Did you know that the average tree has as much mass below ground as it has above ground? Most of the mass of a tree’s root system is in the top 18-24 inches (46-61 cm.) of soil. The roots spread at least as far as the most distant tips of the branches, and invasive tree roots often spread much farther. Invasive tree roots can be very destructive. Let’s learn more about common trees that have invasive root systems and planting precautions for invasive trees.
Problems with Invasive Tree Roots
Trees that have invasive root systems invade pipes because they contain the three essential elements to sustain life: air, moisture and nutrients.
Several factors can cause a pipe to develop a crack or small leak. The most common is the natural shifting and movement of soil as it shrinks during droughts and swells when rehydrated. Once a pipe develops a leak, the roots seek out the source and grow into the pipe.
Roots that damage pavement are also seeking moisture. Water becomes trapped in areas beneath sidewalks, paved areas and foundations because it can’t evaporate. Trees with shallow root systems can create enough pressure to crack or raise the pavement.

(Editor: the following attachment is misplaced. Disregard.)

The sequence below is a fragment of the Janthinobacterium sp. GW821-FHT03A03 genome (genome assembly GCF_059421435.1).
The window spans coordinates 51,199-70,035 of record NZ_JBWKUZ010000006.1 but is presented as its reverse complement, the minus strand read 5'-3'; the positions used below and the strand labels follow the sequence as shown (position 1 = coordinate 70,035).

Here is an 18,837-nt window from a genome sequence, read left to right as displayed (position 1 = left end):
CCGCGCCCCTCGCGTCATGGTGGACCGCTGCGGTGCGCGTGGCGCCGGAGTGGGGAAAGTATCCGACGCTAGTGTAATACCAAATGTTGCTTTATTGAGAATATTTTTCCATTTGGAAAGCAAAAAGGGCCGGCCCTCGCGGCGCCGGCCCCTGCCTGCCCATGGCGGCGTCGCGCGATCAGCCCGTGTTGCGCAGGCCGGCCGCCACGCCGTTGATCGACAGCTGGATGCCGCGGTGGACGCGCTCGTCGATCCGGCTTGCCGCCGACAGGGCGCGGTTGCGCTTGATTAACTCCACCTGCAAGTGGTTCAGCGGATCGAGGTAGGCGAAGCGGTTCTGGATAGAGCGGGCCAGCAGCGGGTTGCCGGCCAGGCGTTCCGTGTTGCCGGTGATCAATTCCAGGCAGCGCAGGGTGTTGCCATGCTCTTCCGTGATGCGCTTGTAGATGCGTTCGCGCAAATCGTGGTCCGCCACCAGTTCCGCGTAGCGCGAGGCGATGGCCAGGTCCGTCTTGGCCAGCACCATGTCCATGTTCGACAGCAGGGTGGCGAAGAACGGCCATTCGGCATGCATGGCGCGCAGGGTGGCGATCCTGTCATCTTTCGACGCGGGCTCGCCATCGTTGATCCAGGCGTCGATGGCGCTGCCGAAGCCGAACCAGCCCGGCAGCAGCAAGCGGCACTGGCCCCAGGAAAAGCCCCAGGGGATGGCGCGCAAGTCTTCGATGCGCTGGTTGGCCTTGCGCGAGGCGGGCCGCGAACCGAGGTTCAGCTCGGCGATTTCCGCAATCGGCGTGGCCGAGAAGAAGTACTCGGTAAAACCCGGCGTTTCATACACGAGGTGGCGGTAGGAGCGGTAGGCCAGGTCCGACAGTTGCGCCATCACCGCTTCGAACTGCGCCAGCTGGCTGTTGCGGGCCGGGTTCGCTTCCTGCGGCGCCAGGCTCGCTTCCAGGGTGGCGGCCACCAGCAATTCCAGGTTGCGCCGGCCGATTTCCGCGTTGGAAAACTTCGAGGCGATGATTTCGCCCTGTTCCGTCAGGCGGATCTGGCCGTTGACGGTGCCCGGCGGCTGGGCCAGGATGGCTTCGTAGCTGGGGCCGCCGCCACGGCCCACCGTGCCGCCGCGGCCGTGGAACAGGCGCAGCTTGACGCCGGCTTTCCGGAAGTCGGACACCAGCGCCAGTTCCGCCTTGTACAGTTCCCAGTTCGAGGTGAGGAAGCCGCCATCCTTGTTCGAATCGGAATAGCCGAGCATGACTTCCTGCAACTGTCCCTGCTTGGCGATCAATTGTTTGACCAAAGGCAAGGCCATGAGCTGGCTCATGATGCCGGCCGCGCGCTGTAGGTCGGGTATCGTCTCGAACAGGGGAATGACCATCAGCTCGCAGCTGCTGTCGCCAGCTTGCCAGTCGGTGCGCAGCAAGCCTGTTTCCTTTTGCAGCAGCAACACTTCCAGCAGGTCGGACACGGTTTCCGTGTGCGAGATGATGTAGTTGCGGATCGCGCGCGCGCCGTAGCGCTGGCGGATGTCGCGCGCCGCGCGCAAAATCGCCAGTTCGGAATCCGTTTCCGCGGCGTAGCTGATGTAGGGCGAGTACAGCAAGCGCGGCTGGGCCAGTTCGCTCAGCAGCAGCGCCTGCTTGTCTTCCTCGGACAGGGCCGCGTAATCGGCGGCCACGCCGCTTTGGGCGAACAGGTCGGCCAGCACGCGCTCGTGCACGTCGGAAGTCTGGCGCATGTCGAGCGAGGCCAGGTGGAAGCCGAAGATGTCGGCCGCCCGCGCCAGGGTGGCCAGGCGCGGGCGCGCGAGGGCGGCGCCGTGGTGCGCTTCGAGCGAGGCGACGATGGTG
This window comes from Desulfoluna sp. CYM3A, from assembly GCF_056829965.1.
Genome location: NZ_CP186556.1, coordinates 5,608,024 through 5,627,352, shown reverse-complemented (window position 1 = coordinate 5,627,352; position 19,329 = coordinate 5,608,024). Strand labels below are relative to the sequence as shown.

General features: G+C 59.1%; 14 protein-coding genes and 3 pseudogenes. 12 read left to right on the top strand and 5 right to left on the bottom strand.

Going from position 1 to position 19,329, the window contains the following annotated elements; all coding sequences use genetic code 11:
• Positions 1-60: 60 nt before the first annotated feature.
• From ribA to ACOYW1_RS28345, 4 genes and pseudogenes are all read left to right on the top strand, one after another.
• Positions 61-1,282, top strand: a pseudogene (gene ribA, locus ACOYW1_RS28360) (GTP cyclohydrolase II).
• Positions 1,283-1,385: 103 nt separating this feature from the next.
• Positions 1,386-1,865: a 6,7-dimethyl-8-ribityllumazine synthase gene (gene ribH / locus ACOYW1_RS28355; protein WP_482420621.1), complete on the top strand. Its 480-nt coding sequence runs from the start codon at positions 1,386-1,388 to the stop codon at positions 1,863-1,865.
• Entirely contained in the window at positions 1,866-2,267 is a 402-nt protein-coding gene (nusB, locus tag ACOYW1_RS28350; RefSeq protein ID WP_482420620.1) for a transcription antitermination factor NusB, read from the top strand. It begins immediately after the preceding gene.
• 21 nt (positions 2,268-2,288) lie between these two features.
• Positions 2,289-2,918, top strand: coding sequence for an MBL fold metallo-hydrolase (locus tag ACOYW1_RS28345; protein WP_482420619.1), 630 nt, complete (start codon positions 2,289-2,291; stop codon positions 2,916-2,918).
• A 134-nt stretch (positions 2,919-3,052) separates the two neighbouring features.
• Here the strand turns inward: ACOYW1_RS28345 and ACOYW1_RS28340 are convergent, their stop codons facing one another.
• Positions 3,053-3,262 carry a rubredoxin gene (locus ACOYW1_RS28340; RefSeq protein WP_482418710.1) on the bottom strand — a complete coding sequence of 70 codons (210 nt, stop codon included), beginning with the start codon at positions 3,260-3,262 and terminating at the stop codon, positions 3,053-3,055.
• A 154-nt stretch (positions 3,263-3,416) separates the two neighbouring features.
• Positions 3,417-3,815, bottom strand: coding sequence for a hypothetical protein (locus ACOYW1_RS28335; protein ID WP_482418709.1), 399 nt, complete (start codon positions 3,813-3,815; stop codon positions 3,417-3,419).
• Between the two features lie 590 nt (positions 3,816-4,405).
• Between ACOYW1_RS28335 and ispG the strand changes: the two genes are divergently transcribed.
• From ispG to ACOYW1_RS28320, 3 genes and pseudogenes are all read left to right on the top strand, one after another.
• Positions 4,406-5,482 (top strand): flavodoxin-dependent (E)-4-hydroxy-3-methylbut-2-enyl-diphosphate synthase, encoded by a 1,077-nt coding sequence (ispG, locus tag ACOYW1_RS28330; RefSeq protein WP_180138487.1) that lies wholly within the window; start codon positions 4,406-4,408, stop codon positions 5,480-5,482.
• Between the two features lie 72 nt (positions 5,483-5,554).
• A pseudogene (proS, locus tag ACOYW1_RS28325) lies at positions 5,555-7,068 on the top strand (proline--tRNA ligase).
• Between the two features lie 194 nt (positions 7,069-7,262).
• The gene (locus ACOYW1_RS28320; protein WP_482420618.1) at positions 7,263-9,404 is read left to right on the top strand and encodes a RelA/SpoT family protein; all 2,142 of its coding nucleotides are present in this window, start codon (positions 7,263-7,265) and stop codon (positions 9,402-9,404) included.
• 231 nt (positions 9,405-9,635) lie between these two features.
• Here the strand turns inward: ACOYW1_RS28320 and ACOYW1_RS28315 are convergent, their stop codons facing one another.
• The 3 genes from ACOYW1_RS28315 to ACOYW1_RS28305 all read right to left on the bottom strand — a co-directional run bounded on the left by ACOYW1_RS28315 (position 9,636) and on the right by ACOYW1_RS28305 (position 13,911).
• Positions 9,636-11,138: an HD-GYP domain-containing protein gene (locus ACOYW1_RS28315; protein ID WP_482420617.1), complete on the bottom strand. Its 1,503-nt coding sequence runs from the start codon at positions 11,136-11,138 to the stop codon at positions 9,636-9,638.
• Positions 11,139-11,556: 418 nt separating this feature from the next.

Common Trees with Invasive Roots
This invasive tree root list includes some of the worst offenders:
- Hybrid Poplars (Populus sp.) – Hybrid poplar trees are bred for fast growth. They are valuable as a quick source of pulpwood, energy and lumber, but they don’t make good landscape trees. They have shallow, invasive roots and seldom live more than 15 years in the landscape.
- Willows (Salix sp.) – The worst members of the willow tree family include the weeping, corkscrew and Austree willows. These moisture-loving trees have very aggressive roots that invade sewer and septic lines and irrigation ditches. They also have shallow roots that lift sidewalks, foundations and other paved surfaces and make lawn maintenance difficult.
- American Elm (Ulmus americana) – The moisture-loving roots of American elms often invade sewer lines and drain pipes.
- Silver Maple (Acer saccharinum) – Silver maples have shallow roots that become exposed above the surface of the soil. Keep them well away from foundations, driveways and sidewalks. You should also be aware that it is very difficult to grow any plants, including grass, under a silver maple.
Planting Precautions for Invasive Trees
Before you plant a tree, find out about the nature of its root system. You should never plant a tree closer than 10 feet (3 m.) from the foundation of a home, and trees with invasive roots may need a distance 25 to 50 feet (7.5 to 15 m.) of space. Slow-growing trees generally have less destructive roots than those that grow quickly.
Keep trees with spreading, water-hungry roots 20 to 30 feet (6 to 9 m.) from water and sewer lines. Plant trees at least 10 feet (3 m.) from driveways, sidewalks and patios. If the tree is known to have spreading surface roots, allow at least 20 feet (6 m.).